India: Priest and three church officials hospitalised after mob attack

A priest and three lay church officials have been hospitalised following an attack by a mob of 35 men outside a police station in Tamil Nadu, India.

Christians in India have protested this year about the lack of protection for religious minorities.Reuters

Father Jose Kannumkuzhy remains in a critical condition after the attack, according to UCA news. He is the procurator of the Ramanathapauram Syro-Malabar diocese.

The men were attacked by 35 men as they waited to see police about a recent arrest of a priest and two others from a care centre run by a church.

The men fled from the attackers, but the mob followed them, according to diocesan spokesperson Father Johnson Veeppattuparambil.

"Father Kannumkuzhy fell down on the road and the mob kicked him, stamped him on the stomach and wanted to kill him by hitting him with a boulder," he said.

The police did not intervene with the situation, nor did they send an ambulance, according to Veeppattuparambil.

"To add fuel to the fire, the police made the bleeding victims stand before the media and allowed them to take photographs as if they were culprits," he added.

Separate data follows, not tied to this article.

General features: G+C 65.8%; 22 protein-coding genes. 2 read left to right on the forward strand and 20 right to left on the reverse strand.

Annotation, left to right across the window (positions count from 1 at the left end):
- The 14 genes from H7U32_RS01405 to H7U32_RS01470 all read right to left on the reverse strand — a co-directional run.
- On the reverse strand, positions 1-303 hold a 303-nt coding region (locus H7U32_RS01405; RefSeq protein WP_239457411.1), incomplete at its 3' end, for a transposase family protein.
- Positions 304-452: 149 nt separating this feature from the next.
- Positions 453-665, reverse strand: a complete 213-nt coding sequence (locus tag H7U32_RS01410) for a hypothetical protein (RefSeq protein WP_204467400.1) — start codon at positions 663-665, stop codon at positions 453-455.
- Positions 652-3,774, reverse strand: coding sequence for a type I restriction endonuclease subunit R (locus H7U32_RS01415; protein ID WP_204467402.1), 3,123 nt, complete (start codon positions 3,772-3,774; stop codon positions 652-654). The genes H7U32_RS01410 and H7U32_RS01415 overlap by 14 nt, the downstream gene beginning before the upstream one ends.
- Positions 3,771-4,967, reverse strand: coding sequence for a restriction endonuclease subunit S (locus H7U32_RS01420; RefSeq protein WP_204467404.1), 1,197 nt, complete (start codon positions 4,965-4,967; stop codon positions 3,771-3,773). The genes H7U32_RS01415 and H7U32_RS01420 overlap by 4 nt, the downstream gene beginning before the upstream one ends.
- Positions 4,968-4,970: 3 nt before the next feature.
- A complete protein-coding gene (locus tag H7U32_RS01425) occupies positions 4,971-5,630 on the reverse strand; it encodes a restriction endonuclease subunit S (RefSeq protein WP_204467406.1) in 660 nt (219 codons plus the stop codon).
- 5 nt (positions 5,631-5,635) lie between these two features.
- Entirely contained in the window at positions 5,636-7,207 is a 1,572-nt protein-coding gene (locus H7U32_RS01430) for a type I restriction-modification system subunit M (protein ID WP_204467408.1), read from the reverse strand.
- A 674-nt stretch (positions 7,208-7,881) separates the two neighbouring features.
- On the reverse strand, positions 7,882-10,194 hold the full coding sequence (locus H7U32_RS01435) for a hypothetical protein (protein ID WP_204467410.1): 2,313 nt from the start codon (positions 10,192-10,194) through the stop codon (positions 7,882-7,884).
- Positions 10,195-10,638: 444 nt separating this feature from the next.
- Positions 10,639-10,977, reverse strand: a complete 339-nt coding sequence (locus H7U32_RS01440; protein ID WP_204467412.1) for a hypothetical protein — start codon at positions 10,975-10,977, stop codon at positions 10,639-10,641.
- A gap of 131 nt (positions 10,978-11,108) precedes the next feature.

This incident is further evidence that there "is no safety for religious minorities" in India, he said.

Bishop Paul Alappatt of Ramanathapuram said the attack must have been planned, because it would not otherwise have been possible "for so many people to gather at such speed."

Christian persecution is prevalent in India; in 2015 more than 350 Christians were physically attacked and at least nine were killed for their faith in the country, according to Open Doors.

"Attacks mainly come from Hindu extremists, although extremist Muslims, Sikhs, Buddhists and Maoists have all targeted Christians," the persecution charity said.

The Hindu nationalist ideology espoused by the ruling BJP party and the Rashtriya Swayamsevak Sangh (RSS), a right-wing combination of social movement and paramilitary group, has led to hostility toward Christians in some areas.